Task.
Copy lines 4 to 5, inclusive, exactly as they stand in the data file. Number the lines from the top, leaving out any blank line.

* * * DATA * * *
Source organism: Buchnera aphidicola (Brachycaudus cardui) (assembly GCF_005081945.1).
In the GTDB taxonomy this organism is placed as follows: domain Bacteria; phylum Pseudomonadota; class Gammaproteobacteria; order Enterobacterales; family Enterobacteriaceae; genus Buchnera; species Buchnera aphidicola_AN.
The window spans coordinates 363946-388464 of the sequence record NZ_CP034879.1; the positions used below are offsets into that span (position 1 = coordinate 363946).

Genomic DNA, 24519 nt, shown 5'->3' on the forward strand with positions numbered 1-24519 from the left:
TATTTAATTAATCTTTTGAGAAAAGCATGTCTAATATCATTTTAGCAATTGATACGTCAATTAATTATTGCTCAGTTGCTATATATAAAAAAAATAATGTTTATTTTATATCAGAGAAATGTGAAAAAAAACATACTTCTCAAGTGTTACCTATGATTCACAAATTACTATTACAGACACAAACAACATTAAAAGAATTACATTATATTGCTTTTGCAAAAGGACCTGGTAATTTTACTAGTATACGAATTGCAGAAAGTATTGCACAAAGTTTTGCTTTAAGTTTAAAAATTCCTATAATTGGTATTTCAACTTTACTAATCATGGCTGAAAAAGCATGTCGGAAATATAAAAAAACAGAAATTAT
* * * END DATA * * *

Genomic DNA, 24519 nt, shown 5'->3' on the forward strand with positions numbered 1-24519 from the left:
TATTTAATTAATCTTTTGAGAAAAGCATGTCTAATATCATTTTAGCAATTGATACGTCAATTAATTATTGCTCAGTTGCTATATATAAAAAAAATAATGTTTATTTTATATCAGAGAAATGTGAAAAAAAACATACTTCTCAAGTGTTACCTATGATTCACAAATTACTATTACAGACACAAACAACATTAAAAGAATTACATTATATTGCTTTTGCAAAAGGACCTGGTAATTTTACTAGTATACGAATTGCAGAAAGTATTGCACAAAGTTTTGCTTTAAGTTTAAAAATTCCTATAATTGGTATTTCAACTTTACTAATCATGGCTGAAAAAGCATGTCGGAAATATAAAAAAACAGAAATTAT